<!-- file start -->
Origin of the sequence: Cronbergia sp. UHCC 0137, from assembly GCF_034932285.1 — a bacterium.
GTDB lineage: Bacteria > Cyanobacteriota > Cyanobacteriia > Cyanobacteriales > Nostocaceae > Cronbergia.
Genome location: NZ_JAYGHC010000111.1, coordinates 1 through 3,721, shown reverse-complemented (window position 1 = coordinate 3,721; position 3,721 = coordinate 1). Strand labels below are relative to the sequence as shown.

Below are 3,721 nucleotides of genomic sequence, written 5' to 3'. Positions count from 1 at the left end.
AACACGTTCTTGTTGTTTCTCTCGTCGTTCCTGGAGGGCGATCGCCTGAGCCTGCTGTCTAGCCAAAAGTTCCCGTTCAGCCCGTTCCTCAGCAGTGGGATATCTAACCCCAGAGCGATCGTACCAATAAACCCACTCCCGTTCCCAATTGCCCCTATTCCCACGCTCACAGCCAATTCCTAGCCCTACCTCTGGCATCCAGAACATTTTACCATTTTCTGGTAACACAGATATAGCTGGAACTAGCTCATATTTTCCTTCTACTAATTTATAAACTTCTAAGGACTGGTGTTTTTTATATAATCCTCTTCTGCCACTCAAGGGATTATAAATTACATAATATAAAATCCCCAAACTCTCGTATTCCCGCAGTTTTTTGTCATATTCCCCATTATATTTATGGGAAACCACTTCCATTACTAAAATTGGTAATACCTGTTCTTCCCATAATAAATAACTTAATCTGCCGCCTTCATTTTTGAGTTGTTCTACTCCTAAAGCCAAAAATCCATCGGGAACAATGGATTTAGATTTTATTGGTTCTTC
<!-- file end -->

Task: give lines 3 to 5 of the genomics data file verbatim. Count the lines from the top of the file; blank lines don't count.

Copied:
Genome location: NZ_JAYGHC010000111.1, coordinates 1 through 3,721, shown reverse-complemented (window position 1 = coordinate 3,721; position 3,721 = coordinate 1). Strand labels below are relative to the sequence as shown.

Below are 3,721 nucleotides of genomic sequence, written 5' to 3'. Positions count from 1 at the left end.
AACACGTTCTTGTTGTTTCTCTCGTCGTTCCTGGAGGGCGATCGCCTGAGCCTGCTGTCTAGCCAAAAGTTCCCGTTCAGCCCGTTCCTCAGCAGTGGGATATCTAACCCCAGAGCGATCGTACCAATAAACCCACTCCCGTTCCCAATTGCCCCTATTCCCACGCTCACAGCCAATTCCTAGCCCTACCTCTGGCATCCAGAACATTTTACCATTTTCTGGTAACACAGATATAGCTGGAACTAGCTCATATTTTCCTTCTACTAATTTATAAACTTCTAAGGACTGGTGTTTTTTATATAATCCTCTTCTGCCACTCAAGGGATTATAAATTACATAATATAAAATCCCCAAACTCTCGTATTCCCGCAGTTTTTTGTCATATTCCCCATTATATTTATGGGAAACCACTTCCATTACTAAAATTGGTAATACCTGTTCTTCCCATAATAAATAACTTAATCTGCCGCCTTCATTTTTGAGTTGTTCTACTCCTAAAGCCAAAAATCCATCGGGAACAATGGATTTAGATTTTATTGGTTCTTC